HL Deb 18 July 1884 vol 290 cc1583-4

asked the Lord President of the Council, Whether, if he is correct in saying that the Education Act of 1870 puts no limit to the number of hours that children may be kept in school, he will assign some maximum limit of hours for compulsory attendance at school? Last year he had complained of cases in which children were kept in school for eight hours; and if the noble Lord opposite the Lord President were justified in saying that no limit was assigned under the Act, the children would be at the mercy of any school board and Inspector who might be willing to sign a time-table which might require more hours in school than were allowed by the Factory Acts. In Alsace and Lorraine, a German Commission had lately recommended that young girls should not have more than 18 hours a-week schooling, and it would permit 6½ hours' home lessons. It also recommended 11 weeks' holidays in the year.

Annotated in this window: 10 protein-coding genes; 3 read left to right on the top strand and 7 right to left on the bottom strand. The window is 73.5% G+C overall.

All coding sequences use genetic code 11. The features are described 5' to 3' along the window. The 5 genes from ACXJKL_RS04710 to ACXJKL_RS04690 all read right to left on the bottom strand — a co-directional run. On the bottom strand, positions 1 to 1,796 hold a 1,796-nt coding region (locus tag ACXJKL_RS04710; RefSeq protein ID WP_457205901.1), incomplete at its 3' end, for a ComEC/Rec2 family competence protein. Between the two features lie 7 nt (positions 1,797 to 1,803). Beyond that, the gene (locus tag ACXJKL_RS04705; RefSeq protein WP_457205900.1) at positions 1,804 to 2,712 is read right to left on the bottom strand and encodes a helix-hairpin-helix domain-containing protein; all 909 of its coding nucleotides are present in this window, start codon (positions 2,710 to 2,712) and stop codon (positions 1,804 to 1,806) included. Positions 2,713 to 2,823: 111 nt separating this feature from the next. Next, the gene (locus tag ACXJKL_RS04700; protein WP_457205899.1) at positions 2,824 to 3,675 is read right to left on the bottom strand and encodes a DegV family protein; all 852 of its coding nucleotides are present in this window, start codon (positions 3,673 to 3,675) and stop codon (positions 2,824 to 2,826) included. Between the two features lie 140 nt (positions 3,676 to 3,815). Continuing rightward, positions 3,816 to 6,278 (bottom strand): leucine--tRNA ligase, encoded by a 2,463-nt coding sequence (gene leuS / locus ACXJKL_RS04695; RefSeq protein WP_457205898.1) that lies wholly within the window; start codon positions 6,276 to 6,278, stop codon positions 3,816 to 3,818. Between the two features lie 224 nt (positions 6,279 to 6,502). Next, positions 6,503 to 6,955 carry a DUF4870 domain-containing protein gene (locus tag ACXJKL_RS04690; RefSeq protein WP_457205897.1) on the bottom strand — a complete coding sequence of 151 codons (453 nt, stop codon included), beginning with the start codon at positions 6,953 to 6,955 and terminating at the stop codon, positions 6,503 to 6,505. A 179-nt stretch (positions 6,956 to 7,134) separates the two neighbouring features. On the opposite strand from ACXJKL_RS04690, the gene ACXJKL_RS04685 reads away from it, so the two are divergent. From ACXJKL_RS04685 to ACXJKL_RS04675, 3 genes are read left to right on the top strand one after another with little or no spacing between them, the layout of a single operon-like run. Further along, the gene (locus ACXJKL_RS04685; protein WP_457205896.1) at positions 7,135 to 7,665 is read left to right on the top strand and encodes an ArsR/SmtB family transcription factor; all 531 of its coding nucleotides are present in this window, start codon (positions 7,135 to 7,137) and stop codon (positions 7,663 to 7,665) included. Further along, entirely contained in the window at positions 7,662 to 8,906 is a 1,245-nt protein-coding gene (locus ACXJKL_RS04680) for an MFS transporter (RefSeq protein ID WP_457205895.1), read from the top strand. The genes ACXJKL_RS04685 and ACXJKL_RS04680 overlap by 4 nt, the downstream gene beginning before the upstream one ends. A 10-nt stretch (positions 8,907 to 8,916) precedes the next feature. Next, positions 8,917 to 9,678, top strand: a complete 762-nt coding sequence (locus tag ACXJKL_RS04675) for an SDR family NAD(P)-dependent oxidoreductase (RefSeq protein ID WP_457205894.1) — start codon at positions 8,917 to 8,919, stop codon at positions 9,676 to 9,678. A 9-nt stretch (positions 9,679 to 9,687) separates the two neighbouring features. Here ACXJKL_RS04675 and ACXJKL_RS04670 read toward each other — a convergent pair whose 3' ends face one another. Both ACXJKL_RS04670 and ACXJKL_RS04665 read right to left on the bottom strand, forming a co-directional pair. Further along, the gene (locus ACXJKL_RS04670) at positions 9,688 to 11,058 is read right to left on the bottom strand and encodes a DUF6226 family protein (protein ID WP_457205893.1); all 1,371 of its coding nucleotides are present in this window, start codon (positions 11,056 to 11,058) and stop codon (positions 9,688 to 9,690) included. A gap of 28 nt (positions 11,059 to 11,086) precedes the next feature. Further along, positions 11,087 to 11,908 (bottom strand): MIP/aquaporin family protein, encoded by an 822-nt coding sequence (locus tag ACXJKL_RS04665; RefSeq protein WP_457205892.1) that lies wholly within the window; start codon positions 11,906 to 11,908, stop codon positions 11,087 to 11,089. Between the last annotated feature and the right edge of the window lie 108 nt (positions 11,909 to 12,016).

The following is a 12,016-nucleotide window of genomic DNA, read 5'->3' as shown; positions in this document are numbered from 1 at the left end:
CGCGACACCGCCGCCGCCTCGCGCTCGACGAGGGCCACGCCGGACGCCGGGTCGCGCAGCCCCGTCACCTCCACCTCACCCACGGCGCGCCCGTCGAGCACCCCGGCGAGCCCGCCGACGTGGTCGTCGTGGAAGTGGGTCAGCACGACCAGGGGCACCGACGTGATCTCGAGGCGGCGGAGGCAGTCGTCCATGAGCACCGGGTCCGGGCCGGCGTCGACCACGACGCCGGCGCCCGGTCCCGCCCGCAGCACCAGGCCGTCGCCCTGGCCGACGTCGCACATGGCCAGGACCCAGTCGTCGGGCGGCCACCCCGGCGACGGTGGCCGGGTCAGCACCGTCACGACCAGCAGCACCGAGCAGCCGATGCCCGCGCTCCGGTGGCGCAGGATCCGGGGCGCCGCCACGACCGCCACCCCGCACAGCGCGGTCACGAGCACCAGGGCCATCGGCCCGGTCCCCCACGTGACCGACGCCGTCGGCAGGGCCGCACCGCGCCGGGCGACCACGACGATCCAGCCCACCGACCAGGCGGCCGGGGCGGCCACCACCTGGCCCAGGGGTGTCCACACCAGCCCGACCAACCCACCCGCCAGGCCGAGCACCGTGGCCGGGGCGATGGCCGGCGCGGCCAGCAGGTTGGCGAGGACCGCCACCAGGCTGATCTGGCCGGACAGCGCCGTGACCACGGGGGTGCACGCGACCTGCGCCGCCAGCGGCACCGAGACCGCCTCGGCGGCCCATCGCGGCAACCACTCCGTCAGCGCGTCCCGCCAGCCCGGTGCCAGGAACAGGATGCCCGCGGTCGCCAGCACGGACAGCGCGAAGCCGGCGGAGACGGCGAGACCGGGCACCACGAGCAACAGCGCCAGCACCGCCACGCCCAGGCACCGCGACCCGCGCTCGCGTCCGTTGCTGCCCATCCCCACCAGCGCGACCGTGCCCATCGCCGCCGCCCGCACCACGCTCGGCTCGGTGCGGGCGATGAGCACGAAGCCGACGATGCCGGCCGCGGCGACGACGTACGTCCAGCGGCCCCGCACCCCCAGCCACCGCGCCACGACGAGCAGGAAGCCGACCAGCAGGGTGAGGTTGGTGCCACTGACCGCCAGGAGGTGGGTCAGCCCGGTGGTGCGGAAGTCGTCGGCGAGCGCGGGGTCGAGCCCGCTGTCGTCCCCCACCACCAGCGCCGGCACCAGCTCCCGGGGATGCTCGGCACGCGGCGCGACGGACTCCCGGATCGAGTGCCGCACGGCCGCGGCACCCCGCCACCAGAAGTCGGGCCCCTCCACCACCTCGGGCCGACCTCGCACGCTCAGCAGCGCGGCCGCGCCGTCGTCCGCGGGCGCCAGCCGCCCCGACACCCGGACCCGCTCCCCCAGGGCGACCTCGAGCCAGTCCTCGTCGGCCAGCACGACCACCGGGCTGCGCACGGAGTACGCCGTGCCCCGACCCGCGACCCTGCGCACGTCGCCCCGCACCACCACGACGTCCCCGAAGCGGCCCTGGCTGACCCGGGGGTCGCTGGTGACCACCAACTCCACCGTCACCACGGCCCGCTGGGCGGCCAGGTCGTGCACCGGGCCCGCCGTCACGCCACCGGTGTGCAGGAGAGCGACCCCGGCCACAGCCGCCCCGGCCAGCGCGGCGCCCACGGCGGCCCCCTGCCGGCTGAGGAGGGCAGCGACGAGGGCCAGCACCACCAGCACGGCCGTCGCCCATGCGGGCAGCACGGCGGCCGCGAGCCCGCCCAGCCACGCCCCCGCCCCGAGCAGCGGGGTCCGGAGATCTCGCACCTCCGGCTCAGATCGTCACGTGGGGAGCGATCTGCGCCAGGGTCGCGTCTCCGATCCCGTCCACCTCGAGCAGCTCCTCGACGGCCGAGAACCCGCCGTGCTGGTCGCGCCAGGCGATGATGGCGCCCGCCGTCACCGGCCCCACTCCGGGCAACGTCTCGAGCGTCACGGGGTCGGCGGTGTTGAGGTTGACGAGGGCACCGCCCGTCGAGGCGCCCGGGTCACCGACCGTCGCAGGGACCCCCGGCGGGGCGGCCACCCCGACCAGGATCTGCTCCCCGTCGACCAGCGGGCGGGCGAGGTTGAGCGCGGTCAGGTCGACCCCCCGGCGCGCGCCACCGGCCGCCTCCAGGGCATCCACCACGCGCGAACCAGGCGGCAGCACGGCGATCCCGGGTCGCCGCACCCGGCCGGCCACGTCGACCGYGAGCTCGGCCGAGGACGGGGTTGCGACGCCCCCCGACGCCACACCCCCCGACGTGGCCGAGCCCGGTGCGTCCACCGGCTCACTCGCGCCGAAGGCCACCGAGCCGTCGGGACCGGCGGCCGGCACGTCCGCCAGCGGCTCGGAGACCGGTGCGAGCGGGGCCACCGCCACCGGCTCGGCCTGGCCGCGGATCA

, in reply, said, that it was not for him to fix any limit, neither were the hours of attendance limited by any hard-and-fast lines; but the authorities of each school framed a time-table, which had to be approved or disapproved by the Education Department. The Education Department, in the case of each school, judged whether the hours proposed by the managers were reasonable; and, if so, they were sanctioned accordingly. In the great majority of instances the hours sanctioned were practically those provided by the Code—namely, two hours in the early part of the day, and two hours in the afternoon.